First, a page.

77. On appeal the applicant explained as follows how he was entitled to do this notwithstanding the general prohibition in s 293(3) of evidence that discloses or implies other sexual activity or experience of a complainant (see  above). That prohibition applied because the offences of which the applicant was charged were “prescribed sexual offences” within the meaning of s 293(1).
78. The first condition for the application of the exception provided by s 293(4)(c) to the general rule in s 293(3) is that there has been an allegation of sexual intercourse of the accused with the complainant and that the accused person does not concede that that intercourse occurred (s 293(4)(c)(i)). This condition was plainly satisfied.
79. The second condition (so far as material to this case) is that the evidence is relevant to whether “the presence of semen… is attributable to the sexual intercourse alleged to have been had by the accused person” (s 293(4)(c)(ii)).
80. In oral argument on appeal the applicant submitted that there were two ways in which the evidence indicated “the presence of semen”. First, the complainant gave evidence of a conversation with Dr Bright in which she made it clear that the applicant had ejaculated inside her (see  above). Secondly, the applicant submitted that, in indicating that a pregnancy test was conducted on 16 November 1990, the Medicare records implied the “presence of semen” because, as a matter of acceptable inference, a pregnancy test would not be conducted in the absence of a belief by the patient and/or doctor ordering the test that semen had or may have been inside the patient. I accept that this inference should be drawn, with the result that the next question becomes whether the material available to the applicant and intended to be the basis of cross-examination of the complainant and sister P was “relevant” in the sense to which s 55 of the Evidence Act refers. That is, if it were accepted, could it have “rationally affect[ed] (directly or indirectly) the assessment of the probability” of the pregnancy test having been undertaken because of the alleged sexual assaults by the applicant. If the rape by Ian arguably occurred at a relevant time, it was capable of doing this.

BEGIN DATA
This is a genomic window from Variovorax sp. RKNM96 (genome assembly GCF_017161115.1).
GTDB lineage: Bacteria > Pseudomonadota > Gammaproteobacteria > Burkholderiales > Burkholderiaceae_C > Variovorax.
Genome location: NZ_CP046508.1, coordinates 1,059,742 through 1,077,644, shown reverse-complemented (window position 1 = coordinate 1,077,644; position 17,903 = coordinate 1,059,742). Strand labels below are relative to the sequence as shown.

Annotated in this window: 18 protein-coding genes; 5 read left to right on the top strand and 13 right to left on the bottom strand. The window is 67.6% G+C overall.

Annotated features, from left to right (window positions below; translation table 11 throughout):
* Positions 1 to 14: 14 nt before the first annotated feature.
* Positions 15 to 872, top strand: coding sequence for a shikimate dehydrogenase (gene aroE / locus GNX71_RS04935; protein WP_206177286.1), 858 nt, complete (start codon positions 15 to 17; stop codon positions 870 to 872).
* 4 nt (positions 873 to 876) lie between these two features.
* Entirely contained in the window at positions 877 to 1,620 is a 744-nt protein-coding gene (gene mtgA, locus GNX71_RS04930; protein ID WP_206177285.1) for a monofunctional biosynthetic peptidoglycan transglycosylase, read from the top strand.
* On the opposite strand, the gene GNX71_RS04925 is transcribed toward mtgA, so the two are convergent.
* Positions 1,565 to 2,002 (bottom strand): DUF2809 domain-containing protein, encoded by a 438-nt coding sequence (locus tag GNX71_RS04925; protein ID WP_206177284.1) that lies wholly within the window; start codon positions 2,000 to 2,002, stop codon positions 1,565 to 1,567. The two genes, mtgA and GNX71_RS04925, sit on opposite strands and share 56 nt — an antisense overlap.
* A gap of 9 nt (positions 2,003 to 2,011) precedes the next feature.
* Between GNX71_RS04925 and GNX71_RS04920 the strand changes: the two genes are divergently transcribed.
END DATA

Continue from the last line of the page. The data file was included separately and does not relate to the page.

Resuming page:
87. In light of the central role that the pregnancy test played in the Crown’s case, I consider that the applicant has lost a significant opportunity to be acquitted and that a miscarriage of justice has therefore occurred by reason of the applicant’s trial counsel not seeking to rely at the trial on s 293(4)(c) and the material concerning the complainant’s rape by Ian. Accordingly, Ground 2 should be upheld and on this basis, as well as on the basis of Ground 1, the applicant’s convictions should be quashed. As I have said above, the upholding of Ground 1 also warrants a verdict of acquittal being entered.
Walton J (the taking of a pregnancy test satisfies the s293(4)(c) threhold)
96. I have had the advantage of reading the draft judgments of Macfarlan JA and Rothman J. I agree with the orders proposed by Macfarlan JA for the reasons given by his Honour.
Rothman J (the taking of a pregnancy test does not satisfy the s293(4)(c) threhold)
97. I have had the advantage of reading, in draft, the carefully crafted reasons of Macfarlan JA. I agree with the orders he proposes and, except as set out in the following paragraphs, with his Honour’s reasons. I am able to be brief and I adopt the terminology of Macfarlan JA.
103. The issue of fact, in these proceedings, is whether the pregnancy test was occasioned by the alleged rape or other sexual activity. This, in turn, affects whether there is a reasonable hypothesis inconsistent with the guilt of the applicant. It does so by denying efficaciousness to the evidence of the pregnancy test being corroborative of the complainant’s allegations.